Denver Priority School Gets Presidential Treatment
National Education Association President Dennis Van Roekel conducted a nationwide back-to-school tour from August 23-27, meeting innovative educators and touring priority schools throughout the country. One of his first stops was at Denver’s Math and Science Leadership Academy (MSLA), a union-designed, teacher-led public school that is making a difference for urban students within the Denver Public School System.
MSLA opened in Fall 2009 as a K-2 school with 134 students, and is designed to expand to a K-5 by adding a grade each year. Sixty percent of its students are English-language learners, and up to 90 percent receive free or reduced-price lunches.
The school’s academic program integrates science, mathematics and technology in a standards-based model, and allows students to demonstrate their achievement through hands-on activities and service projects.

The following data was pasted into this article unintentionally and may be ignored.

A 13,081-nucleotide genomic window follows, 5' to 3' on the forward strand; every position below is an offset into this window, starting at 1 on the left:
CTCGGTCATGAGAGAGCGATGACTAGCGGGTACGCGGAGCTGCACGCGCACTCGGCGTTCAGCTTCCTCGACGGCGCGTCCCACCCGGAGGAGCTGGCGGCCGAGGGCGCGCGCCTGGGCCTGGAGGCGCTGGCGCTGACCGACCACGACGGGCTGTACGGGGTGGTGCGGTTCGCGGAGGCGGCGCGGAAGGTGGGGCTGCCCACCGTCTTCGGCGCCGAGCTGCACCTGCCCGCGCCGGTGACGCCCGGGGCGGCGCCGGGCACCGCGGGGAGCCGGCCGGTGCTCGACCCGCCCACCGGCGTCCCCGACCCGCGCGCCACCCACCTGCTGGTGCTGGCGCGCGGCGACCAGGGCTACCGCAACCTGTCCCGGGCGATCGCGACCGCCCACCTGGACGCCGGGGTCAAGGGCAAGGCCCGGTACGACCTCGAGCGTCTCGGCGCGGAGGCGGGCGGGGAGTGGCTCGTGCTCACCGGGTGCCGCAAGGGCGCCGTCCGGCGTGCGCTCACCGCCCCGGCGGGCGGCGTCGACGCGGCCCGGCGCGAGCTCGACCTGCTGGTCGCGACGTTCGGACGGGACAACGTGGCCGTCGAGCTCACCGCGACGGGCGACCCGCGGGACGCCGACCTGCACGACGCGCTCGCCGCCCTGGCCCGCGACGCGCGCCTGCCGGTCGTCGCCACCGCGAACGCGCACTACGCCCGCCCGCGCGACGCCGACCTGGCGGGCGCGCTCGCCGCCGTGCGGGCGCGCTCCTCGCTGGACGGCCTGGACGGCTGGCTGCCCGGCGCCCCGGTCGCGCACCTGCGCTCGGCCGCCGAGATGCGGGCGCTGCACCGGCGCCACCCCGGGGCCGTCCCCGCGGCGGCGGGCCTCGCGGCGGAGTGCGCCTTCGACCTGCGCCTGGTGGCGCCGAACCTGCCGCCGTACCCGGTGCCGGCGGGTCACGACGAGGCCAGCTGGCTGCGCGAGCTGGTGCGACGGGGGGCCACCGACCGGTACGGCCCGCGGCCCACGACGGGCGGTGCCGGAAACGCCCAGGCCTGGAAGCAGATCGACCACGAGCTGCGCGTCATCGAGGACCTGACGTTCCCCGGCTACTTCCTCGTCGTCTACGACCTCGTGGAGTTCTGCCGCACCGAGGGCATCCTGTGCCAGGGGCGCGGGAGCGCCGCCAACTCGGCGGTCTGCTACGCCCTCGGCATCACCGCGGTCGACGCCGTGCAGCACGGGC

The school’s teachers use collaborative planning time to meet with their peers, analyze data and design instruction that meets student needs.
The Math and Science Leadership Academy is among the first teacher-run public schools in the nation, and was proposed by the Denver Classroom Teachers’ Association.
Van Roekel participated in a roundtable discussion at the school, where participants discussed how teachers, support professionals and administrators are breaking down communications barriers to focus on improving student outcomes. To read about his visit and the roundtable, check out Van Roekel’s travel log.
“Our intentions are all honorable,” one participant in the roundtable discussion said, “we really want to achieve the same things for our students.”
MSLA’s history and progress have been followed closely by NEA’s Priority Schools Campaign. To read previous coverage, click here.